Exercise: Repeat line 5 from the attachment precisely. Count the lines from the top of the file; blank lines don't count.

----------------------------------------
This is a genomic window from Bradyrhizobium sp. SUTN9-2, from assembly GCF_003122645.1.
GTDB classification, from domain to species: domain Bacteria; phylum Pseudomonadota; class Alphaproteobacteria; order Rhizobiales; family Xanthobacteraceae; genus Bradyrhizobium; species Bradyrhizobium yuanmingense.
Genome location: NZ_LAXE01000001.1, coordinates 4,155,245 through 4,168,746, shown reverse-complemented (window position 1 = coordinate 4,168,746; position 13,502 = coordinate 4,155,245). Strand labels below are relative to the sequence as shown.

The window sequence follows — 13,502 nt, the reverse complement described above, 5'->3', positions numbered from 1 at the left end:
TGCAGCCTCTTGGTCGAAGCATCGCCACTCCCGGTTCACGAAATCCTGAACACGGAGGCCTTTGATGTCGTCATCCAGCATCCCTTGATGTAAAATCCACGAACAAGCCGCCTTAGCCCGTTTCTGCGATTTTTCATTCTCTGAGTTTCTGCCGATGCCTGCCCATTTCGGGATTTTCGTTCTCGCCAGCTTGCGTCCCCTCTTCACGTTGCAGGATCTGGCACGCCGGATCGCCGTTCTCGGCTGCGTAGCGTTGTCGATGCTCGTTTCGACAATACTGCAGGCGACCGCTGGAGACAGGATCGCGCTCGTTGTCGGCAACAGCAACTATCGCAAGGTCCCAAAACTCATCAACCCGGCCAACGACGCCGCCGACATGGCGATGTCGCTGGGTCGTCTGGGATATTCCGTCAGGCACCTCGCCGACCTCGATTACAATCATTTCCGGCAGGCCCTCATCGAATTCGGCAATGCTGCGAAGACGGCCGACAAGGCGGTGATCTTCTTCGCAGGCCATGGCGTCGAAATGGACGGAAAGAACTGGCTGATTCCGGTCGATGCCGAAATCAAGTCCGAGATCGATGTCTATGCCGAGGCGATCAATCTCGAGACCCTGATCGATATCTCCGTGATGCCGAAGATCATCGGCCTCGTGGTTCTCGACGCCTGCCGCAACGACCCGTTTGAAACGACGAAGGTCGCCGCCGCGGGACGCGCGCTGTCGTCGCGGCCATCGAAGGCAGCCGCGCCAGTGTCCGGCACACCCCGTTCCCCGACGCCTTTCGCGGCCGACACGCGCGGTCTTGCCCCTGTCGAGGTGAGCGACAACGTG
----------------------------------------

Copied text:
TGCAGCCTCTTGGTCGAAGCATCGCCACTCCCGGTTCACGAAATCCTGAACACGGAGGCCTTTGATGTCGTCATCCAGCATCCCTTGATGTAAAATCCACGAACAAGCCGCCTTAGCCCGTTTCTGCGATTTTTCATTCTCTGAGTTTCTGCCGATGCCTGCCCATTTCGGGATTTTCGTTCTCGCCAGCTTGCGTCCCCTCTTCACGTTGCAGGATCTGGCACGCCGGATCGCCGTTCTCGGCTGCGTAGCGTTGTCGATGCTCGTTTCGACAATACTGCAGGCGACCGCTGGAGACAGGATCGCGCTCGTTGTCGGCAACAGCAACTATCGCAAGGTCCCAAAACTCATCAACCCGGCCAACGACGCCGCCGACATGGCGATGTCGCTGGGTCGTCTGGGATATTCCGTCAGGCACCTCGCCGACCTCGATTACAATCATTTCCGGCAGGCCCTCATCGAATTCGGCAATGCTGCGAAGACGGCCGACAAGGCGGTGATCTTCTTCGCAGGCCATGGCGTCGAAATGGACGGAAAGAACTGGCTGATTCCGGTCGATGCCGAAATCAAGTCCGAGATCGATGTCTATGCCGAGGCGATCAATCTCGAGACCCTGATCGATATCTCCGTGATGCCGAAGATCATCGGCCTCGTGGTTCTCGACGCCTGCCGCAACGACCCGTTTGAAACGACGAAGGTCGCCGCCGCGGGACGCGCGCTGTCGTCGCGGCCATCGAAGGCAGCCGCGCCAGTGTCCGGCACACCCCGTTCCCCGACGCCTTTCGCGGCCGACACGCGCGGTCTTGCCCCTGTCGAGGTGAGCGACAACGTG